Thinking outside of the (cookie) box: Girl Scouts get innovative during pandemic

Each year, March marks the start of Girl Scout cookie booth season. In a typical year, you’d be greeted by a smiling Brownie or Junior at your neighborhood grocery store asking, “Would you like to buy some Girl Scout cookies?”

But as we approach the second year of the coronavirus pandemic, with masks and social distancing, local Girl Scout troops have been forced to adapt to a different world.

“There's been a ton of innovation this year from girls,” says Emily Ayers, marketing coordinator for Girl Scouts of Northeast Ohio. “A lot of the tactics that girls are using this year are things that they used last year, too. Now they're kind of perfecting them.”

Abigail Gold, of Troop 71672, makes a socially-distanced cookie delivery.Since some chain stores declined to host cookie booth sites this year because of the pandemic, girls and their caregivers contacted locations in their communities to set up their own booths.

“Many [cookie sales] will pop up in schools, churches, or community centers where girls are going to be doing socially-distanced, safe cookie booth drive-throughs,” says Ayers.

Troop 71672 is a special interest “travel troop,” open to girls in fifth through 12th grades from communities around Northeast Ohio. The troop focuses on travel—regional, domestic, and international trips—and the profits from cookie sales fund their journeys.

“I want travel opportunities to be open to girls from every socio-economic background,” says troop leader Kimberlee Ullner. And they have big goals. Last year, the troop sold about 6,000 boxes.

This March, the girls in Troop 71672 will be hosting outdoor cookie booths at Zagara's Marketplace in Cleveland Heights (March 12-14 and 19-21) and a drive-through booth at Huntington Bank in Pepper Pike (March 12-14). “Everybody will be masked. We're going to have a laminated menu that we can sanitize before it goes to the next person,” says Ullner. “We’re trying to make it as COVID-friendly as possible.”

Service Unit 707, representing troops in Fairview Park, set up multiple drive-through booths around the city. Girl Scouts will be at Gilles-Sweet Elementary School and New Hope Church every Saturday and Sunday this month starting Saturday, March 13. “In Fairview Park, we're super lucky—we have so much community support around Girl Scout cookies,” says service unit director Heather Renz. “Last year, we donated cookies to workers at Target and the hospitals here.”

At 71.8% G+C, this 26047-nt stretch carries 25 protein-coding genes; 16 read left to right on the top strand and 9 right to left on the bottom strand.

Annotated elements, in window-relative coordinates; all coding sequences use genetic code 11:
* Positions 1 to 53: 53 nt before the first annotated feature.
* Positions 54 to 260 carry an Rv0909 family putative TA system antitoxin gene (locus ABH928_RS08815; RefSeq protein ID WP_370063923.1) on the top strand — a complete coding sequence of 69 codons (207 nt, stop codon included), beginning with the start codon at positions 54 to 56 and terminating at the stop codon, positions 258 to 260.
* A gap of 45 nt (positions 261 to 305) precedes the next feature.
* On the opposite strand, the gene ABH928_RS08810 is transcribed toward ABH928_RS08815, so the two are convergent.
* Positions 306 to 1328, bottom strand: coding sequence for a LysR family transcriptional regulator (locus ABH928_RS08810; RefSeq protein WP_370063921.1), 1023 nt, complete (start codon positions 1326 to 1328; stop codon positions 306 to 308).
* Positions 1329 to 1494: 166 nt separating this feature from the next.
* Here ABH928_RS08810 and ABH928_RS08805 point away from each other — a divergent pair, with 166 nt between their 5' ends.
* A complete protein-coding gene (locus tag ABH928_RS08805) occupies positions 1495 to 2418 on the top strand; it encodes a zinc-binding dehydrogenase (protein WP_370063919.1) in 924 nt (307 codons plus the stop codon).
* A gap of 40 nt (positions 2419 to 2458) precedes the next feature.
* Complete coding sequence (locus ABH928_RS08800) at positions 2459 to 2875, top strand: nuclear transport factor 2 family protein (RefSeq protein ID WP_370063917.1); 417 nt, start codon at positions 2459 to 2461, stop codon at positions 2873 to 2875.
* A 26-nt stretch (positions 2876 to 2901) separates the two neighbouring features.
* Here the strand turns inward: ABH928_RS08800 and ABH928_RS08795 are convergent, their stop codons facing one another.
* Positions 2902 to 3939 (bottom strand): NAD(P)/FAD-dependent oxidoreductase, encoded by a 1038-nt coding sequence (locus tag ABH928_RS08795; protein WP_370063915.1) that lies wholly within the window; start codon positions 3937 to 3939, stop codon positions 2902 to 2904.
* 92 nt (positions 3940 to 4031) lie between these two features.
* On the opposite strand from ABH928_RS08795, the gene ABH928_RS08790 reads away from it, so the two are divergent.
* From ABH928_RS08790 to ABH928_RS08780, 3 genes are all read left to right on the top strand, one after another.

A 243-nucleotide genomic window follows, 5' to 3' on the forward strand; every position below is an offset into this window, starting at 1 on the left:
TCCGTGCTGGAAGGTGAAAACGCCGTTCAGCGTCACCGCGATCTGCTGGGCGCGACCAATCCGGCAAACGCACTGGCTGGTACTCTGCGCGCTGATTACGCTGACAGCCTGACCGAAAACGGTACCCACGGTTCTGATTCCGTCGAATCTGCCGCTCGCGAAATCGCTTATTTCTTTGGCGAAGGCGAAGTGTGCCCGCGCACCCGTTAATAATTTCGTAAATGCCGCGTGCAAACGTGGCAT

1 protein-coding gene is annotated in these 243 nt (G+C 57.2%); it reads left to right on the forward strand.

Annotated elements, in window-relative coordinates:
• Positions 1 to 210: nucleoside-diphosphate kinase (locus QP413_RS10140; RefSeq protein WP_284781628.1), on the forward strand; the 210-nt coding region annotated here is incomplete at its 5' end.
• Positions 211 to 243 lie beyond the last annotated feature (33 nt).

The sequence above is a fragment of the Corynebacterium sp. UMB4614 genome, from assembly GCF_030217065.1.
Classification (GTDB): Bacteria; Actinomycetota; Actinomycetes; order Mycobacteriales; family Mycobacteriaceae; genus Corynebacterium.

Girl Scout cookies are a big business. According to Girl Scouts of Northeast Ohio, in 2020 local girls sold over 2.3 million boxes of cookies. Although many area troops report their in-person sales are down this season, online sales have improved.

A troop of first and second graders based in Lakewood made door hangers with QR codes linked to each girl’s Digital Cookie website. “I bought the template from someone on Etsy,” says troop leader Cathy Livingston. “One girl put them all over her neighborhood and got an extra 25 sales.”

With the pandemic, Girl Scouts has expanded its online offering as well. You can download the Cookie Finder app for Android or iOS and get updates on cookie booths in your area. Or visit the Girls Scout cookie page and enter your ZIP code to find booths near you or buy cookies online from a local Girl Scout troop without ever having to leave the house.

In the end, at least 80 cents of every box sold stays with the troop, which motivates girls to keep innovating to reach their goals. “I do believe that we teach the girls really good skills,” says Ullner. “These are wonderful opportunities, and I want to make sure that we have those for the girls. That's why we sell cookies.”

Read more articles by Lisa Galek.

Lisa Galek is a freelance writer and editor. Her writing has appeared in Cleveland Magazine, The Buckeye Flame, Northeast Ohio Parent, Refinery29 and on, literally, thousands of American Greetings cards. She lives in the suburbs of Cleveland with her husband and three very clever daughters.